Doctoral Dissertations

Date of Award


Degree Type


Degree Name

Doctor of Philosophy


Energy Science and Engineering

Major Professor

Jason D. Fowlkes

Committee Members

Philip D. Rack, Scott T. Retterer, Gerd Duscher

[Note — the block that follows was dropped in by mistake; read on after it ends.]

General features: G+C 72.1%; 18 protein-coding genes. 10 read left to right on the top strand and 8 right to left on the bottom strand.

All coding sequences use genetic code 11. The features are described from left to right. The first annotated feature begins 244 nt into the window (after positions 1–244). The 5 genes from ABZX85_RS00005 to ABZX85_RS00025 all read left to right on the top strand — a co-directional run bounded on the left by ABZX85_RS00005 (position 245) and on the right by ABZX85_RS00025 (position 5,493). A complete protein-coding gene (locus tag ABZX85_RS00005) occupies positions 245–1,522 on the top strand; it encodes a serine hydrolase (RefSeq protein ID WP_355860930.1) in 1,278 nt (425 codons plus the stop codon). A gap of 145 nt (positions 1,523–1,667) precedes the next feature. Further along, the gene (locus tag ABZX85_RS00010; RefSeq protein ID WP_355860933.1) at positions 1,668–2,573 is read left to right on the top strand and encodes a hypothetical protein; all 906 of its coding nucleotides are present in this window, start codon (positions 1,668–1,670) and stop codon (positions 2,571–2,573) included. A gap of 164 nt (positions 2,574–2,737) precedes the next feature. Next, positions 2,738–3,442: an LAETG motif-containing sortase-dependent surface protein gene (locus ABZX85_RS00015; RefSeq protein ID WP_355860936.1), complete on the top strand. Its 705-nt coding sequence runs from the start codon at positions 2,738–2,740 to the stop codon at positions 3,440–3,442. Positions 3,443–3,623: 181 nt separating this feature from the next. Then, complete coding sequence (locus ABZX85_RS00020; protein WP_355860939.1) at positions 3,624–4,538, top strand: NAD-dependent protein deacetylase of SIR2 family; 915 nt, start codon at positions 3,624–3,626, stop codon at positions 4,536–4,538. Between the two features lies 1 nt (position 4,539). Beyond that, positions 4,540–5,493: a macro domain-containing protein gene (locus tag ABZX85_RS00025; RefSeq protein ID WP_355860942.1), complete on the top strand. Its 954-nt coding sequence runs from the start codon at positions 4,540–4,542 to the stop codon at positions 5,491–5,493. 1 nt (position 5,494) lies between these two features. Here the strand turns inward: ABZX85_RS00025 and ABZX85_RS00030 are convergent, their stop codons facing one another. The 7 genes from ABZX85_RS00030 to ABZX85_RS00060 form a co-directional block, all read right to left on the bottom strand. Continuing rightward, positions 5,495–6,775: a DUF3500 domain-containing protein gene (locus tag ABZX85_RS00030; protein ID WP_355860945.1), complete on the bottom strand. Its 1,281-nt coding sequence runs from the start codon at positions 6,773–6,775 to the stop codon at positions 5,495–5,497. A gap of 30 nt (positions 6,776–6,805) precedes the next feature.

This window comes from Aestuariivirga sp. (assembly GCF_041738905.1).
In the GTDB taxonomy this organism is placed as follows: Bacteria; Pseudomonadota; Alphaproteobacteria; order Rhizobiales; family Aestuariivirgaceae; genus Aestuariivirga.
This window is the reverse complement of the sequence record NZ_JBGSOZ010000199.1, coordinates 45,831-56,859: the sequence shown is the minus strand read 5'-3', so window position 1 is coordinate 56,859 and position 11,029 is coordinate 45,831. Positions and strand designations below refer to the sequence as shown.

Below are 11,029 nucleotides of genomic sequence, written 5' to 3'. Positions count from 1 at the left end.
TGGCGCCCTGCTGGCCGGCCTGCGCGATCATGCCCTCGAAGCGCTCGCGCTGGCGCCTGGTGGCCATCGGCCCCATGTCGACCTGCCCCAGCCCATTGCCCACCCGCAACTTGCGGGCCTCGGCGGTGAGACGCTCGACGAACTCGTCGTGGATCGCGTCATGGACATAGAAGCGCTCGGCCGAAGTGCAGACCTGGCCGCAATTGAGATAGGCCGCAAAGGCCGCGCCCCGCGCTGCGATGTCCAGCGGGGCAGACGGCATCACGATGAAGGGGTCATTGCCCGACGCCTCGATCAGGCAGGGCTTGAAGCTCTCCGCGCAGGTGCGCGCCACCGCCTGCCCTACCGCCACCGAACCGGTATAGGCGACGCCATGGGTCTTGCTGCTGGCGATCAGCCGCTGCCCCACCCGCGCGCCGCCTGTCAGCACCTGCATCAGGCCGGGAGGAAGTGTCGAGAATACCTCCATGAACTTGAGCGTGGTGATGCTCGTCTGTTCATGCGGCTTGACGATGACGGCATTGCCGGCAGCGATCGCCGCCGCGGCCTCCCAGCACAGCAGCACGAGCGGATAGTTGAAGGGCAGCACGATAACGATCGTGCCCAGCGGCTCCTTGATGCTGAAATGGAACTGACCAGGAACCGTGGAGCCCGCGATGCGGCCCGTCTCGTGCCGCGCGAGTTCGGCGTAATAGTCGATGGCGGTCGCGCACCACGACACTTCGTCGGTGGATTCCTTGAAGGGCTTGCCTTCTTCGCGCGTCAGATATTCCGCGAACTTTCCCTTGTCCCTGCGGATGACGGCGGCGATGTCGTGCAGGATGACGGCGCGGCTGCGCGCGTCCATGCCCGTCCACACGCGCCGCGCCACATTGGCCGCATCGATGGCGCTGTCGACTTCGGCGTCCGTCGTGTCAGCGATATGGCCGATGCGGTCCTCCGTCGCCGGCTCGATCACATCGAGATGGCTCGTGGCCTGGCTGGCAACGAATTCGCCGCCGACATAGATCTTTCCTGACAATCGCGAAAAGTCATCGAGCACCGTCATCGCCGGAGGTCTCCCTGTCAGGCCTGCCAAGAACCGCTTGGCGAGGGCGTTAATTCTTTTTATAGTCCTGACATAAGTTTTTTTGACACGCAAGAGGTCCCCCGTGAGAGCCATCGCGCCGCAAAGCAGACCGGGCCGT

Focused electron beam induced deposition (FEBID) is a promising additive nanomanufacturing tool which has recently advanced from a trial-and-error experimental method to a controlled, predictable, and simulation-guided 3D nanoprinting technology. FEBID uses a finely focused electron probe to dissociate surface adsorbed precursor molecules resulting in a highly localized mesh style deposit. The mesh objects are constructed using interconnected nanowires, where the final shape of the 3D nanostructure is wholly dependent on the precision of the individual nanowires. However, these nanowires are prone to deflections and tapering effects, and thus 3D FEBID technology is precision limited. Here, the precision limiting effect has been quantified. Complementary experiments, models, and simulations identified that electron beam induced heating influenced the deposition rate during the direct-write process. The beam interaction driving deposition simultaneously triggers local heating. As the nanowire elongates, thermal resistance increases, and the temperature gradually rises at the beam impact region (BIR). The heat generated must flow through the 3D nanostructure to the heat sink, that is, the substate. This process mimics the classical heat transfer through fins. Simulations uncovered that the beam heating impacts the Arrhenius precursor surface residence time ((T)) such that, the rate of precursor desorption increases and consequently, the rate of deposition goes down. It was found that the vertical growth rate decreases and results in nanowire tapering and deflection with increasing length, even for temperature increments in the order of 10 K.

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